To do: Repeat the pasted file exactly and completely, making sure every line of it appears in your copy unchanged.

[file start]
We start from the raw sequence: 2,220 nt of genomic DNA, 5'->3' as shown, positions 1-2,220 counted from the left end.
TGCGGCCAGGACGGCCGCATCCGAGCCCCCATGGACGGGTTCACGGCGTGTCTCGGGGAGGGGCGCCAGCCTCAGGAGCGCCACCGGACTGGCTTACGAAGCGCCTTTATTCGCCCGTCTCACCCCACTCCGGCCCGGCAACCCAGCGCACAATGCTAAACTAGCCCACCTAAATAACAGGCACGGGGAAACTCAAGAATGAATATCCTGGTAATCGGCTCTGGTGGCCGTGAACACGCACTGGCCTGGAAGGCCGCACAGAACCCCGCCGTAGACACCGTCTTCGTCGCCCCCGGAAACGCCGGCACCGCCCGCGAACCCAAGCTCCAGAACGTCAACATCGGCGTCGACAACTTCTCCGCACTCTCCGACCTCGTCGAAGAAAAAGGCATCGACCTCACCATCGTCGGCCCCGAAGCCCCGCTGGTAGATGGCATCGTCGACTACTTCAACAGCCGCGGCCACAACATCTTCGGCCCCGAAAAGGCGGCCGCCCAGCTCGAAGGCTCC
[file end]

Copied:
We start from the raw sequence: 2,220 nt of genomic DNA, 5'->3' as shown, positions 1-2,220 counted from the left end.
TGCGGCCAGGACGGCCGCATCCGAGCCCCCATGGACGGGTTCACGGCGTGTCTCGGGGAGGGGCGCCAGCCTCAGGAGCGCCACCGGACTGGCTTACGAAGCGCCTTTATTCGCCCGTCTCACCCCACTCCGGCCCGGCAACCCAGCGCACAATGCTAAACTAGCCCACCTAAATAACAGGCACGGGGAAACTCAAGAATGAATATCCTGGTAATCGGCTCTGGTGGCCGTGAACACGCACTGGCCTGGAAGGCCGCACAGAACCCCGCCGTAGACACCGTCTTCGTCGCCCCCGGAAACGCCGGCACCGCCCGCGAACCCAAGCTCCAGAACGTCAACATCGGCGTCGACAACTTCTCCGCACTCTCCGACCTCGTCGAAGAAAAAGGCATCGACCTCACCATCGTCGGCCCCGAAGCCCCGCTGGTAGATGGCATCGTCGACTACTTCAACAGCCGCGGCCACAACATCTTCGGCCCCGAAAAGGCGGCCGCCCAGCTCGAAGGCTCC